Grassroots awareness is growing in Prince George's in the face of criminal justice abuses, communities without jobs and official indifference to inequality.
/By Justin Vest/Prince George’s County has the unique distinction of being the most affluent majority African American county in the United States. While the county enjoys significant levels of black community and political leadership, many of the struggles existing in other black neighborhoods–poverty, unemployment, police violence–persist.
This conundrum has attracted some regional attention. Last month Kojo Nnamdi hosted “A Conversation About Black Lives Matter” in Prince George’s County. As part of the panel, Progressive Maryland’s new executive director, Larry Stafford, parsed through the facade of “black power” in Prince George’s arguing that the common thread that connects wealthy and poor alike is the devaluation of black life. This may take many forms including violence at the hands of police, the foreclosure crisis that disproportionately affected black homeowners, or the influx of low-wage jobs to the county under the guise of economic development.
This past summer, Progressive Maryland took steps to begin lifting up those people most marginalized within the county with the launch of a new chapter, Progressive Prince George’s (PPG). The packed launch meeting took place in a local union hall and immediately galvanized community members and activists to take action on some of the county’s most pressing issues–community development, improving workplace policies, and police reform. Tapping in to the national momentum to address the crisis of endemic police abuse within communities of color, PPG has partnered with the Maryland Coalition for Justice and Police Accountability. The coalition is working to advance a broad legislative agenda in the coming session of the General Assembly, but community members are looking for more and taking action.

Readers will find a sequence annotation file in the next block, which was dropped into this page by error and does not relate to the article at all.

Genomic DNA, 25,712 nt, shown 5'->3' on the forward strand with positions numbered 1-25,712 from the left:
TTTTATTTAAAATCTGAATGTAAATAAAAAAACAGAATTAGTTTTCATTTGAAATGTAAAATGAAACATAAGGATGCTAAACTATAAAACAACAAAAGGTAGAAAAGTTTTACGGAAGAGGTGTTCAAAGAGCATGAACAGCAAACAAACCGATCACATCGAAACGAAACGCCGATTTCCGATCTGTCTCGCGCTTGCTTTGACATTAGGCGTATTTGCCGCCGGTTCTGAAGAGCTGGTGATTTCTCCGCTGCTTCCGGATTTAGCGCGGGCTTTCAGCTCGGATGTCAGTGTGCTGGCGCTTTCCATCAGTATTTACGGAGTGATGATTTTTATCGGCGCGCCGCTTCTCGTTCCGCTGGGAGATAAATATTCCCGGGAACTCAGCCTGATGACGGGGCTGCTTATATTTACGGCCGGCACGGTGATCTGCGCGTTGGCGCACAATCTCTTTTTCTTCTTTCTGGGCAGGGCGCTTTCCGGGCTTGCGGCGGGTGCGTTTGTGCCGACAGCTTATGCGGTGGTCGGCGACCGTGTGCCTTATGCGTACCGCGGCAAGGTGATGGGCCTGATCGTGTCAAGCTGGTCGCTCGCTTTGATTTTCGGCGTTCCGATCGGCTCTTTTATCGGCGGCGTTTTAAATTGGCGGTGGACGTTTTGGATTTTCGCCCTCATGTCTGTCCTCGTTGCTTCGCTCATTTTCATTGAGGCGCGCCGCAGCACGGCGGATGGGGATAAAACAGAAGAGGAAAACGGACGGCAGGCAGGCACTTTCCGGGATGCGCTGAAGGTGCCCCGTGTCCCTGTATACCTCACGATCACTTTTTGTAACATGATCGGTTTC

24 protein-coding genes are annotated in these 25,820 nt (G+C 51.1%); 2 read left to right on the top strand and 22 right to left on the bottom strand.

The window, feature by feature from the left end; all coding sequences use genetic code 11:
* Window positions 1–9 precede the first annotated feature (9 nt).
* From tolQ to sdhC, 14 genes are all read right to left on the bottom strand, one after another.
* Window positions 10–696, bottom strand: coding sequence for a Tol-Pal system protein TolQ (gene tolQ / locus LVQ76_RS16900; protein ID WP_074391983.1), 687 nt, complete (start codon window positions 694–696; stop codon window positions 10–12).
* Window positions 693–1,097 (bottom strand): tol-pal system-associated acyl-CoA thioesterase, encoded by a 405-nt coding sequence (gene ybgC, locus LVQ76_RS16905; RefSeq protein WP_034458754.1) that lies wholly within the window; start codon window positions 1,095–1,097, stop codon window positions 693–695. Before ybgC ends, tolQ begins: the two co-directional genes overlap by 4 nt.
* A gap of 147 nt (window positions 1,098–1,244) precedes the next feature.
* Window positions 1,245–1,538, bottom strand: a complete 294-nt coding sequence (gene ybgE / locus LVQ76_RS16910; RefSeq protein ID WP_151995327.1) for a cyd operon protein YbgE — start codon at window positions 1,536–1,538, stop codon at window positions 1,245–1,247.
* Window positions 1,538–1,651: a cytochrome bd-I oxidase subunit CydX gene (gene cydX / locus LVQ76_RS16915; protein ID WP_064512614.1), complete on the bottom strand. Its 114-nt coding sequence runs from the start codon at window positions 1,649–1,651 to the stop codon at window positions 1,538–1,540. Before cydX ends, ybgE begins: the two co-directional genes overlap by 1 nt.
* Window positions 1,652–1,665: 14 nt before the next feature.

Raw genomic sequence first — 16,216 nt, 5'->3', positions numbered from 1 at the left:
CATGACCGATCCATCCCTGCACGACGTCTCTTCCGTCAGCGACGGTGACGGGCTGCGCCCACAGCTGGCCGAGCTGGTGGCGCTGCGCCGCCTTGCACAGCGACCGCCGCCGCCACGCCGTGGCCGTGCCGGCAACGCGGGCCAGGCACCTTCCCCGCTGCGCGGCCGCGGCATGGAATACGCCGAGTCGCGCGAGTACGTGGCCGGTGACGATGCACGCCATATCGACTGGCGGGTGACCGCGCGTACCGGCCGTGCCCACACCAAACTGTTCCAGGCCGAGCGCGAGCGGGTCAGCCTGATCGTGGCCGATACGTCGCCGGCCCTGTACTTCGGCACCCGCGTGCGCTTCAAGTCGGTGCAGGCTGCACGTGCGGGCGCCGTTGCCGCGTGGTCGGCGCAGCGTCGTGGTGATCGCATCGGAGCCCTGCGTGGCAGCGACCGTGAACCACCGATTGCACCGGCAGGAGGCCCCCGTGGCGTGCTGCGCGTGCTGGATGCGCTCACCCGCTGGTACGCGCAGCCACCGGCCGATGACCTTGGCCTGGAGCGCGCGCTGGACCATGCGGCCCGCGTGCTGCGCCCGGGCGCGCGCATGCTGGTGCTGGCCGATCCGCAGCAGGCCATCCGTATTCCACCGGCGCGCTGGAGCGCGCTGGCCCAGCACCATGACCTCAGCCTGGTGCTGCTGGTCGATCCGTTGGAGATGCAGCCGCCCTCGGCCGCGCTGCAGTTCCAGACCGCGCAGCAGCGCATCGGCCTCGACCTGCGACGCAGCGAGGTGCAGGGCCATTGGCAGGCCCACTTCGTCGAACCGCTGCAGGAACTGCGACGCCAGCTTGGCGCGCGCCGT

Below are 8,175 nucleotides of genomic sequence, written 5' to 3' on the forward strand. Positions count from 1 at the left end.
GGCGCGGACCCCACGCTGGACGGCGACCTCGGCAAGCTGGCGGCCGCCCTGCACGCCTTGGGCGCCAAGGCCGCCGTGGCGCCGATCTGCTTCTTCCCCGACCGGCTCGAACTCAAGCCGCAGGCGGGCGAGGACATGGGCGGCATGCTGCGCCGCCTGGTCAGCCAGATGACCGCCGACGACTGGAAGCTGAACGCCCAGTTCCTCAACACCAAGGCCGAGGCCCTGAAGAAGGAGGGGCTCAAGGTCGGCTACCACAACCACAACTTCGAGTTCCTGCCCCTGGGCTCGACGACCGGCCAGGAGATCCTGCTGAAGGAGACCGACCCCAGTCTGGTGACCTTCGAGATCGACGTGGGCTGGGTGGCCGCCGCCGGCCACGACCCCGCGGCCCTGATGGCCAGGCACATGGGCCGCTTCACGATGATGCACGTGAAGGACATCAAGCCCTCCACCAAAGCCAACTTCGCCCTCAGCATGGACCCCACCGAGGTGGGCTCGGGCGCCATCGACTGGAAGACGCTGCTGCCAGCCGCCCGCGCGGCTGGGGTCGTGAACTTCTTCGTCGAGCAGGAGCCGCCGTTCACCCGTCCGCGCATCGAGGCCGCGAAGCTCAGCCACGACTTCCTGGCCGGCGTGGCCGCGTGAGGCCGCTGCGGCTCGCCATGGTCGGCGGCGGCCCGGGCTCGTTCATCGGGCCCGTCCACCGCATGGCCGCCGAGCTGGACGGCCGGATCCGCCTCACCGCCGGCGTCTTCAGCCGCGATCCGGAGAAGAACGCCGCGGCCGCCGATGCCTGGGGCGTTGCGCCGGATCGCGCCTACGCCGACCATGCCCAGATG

PPG hosted several events last week to talk to residents across Prince George’s County about the issues important to them. Time and again, people wanted to know what they could do immediately in their communities to advance the cause for justice. They’ve volunteered to join canvasses to educate their neighbors about these pressing issues, invited us to their campuses to engage students, proposed a people’s news service to fill the widening gaps in coverage left by the death of the Gazette and dwindling focus by The Washington Post, and most of all want to empower other people to stand up against injustice. There’s an awakening happening in Prince George’s County. A movement is building–one that sees, and seeks to bring change to, the everyday struggles that come with low wages and no benefits, the routine harassment by law enforcement, and the blind eye cast by political leaders.
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